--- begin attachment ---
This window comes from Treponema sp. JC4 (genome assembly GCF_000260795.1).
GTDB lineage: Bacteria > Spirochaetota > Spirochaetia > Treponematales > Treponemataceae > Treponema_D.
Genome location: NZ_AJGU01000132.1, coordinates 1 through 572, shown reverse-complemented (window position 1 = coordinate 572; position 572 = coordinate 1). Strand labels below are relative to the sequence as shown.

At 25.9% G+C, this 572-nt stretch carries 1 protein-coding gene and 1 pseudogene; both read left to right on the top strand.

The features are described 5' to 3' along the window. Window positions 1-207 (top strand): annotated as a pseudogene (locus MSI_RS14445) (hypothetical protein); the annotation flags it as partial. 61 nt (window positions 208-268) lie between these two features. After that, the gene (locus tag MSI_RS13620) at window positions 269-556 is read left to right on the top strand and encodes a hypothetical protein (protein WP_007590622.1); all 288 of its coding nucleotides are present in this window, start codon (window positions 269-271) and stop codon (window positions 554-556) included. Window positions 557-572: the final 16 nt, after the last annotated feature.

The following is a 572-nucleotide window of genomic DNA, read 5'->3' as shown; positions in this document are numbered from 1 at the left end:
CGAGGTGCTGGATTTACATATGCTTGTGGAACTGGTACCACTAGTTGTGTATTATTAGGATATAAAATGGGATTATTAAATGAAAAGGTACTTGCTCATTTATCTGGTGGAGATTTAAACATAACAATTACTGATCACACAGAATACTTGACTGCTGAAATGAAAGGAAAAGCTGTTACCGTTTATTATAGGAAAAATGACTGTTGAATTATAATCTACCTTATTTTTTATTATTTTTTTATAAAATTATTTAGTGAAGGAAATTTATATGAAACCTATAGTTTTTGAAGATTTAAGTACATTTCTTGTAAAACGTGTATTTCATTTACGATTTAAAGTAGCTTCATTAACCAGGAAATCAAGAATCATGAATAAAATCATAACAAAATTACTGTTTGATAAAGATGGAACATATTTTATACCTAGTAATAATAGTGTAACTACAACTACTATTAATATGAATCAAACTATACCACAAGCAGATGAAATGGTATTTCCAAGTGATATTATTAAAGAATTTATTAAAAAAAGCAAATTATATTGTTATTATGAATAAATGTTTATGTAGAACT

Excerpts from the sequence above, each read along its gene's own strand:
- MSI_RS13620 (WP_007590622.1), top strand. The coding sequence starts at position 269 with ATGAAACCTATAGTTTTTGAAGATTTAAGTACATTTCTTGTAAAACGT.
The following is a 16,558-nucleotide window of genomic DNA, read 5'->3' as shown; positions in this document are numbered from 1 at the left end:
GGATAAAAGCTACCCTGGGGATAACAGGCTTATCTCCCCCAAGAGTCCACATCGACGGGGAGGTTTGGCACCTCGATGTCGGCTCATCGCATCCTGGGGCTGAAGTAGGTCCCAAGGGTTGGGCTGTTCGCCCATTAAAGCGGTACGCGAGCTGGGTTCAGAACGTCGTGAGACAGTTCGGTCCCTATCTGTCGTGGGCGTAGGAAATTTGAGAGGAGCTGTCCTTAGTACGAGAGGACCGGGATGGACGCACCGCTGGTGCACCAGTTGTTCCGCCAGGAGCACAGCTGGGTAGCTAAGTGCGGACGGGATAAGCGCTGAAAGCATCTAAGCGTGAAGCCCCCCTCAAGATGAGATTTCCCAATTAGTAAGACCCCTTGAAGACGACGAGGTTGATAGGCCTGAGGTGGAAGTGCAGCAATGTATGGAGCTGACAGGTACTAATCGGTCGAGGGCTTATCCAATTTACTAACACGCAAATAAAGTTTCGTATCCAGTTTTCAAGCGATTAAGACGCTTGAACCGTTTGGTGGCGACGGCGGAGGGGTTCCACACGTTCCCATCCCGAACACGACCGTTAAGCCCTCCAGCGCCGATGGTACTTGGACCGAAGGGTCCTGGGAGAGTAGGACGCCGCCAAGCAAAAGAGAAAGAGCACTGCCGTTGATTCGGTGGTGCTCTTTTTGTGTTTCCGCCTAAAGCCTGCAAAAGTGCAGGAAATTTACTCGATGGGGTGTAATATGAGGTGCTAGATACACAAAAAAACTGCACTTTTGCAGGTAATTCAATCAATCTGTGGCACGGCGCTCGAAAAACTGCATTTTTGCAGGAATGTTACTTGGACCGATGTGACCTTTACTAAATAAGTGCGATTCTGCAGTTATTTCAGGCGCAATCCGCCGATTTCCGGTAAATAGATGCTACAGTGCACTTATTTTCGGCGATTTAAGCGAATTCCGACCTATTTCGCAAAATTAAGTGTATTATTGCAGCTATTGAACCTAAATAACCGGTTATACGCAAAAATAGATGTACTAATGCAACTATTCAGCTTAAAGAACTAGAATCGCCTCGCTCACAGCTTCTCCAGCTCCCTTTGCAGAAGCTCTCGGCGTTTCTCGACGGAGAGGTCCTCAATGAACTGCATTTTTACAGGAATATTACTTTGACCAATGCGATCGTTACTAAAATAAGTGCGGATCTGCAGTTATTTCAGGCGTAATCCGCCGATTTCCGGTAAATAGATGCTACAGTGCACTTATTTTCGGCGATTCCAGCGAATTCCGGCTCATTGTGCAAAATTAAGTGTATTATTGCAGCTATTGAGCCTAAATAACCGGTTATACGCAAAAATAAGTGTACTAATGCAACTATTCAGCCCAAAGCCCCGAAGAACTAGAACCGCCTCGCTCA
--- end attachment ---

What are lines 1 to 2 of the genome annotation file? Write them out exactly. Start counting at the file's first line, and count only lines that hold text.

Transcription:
This window comes from Treponema sp. JC4 (genome assembly GCF_000260795.1).
GTDB lineage: Bacteria > Spirochaetota > Spirochaetia > Treponematales > Treponemataceae > Treponema_D.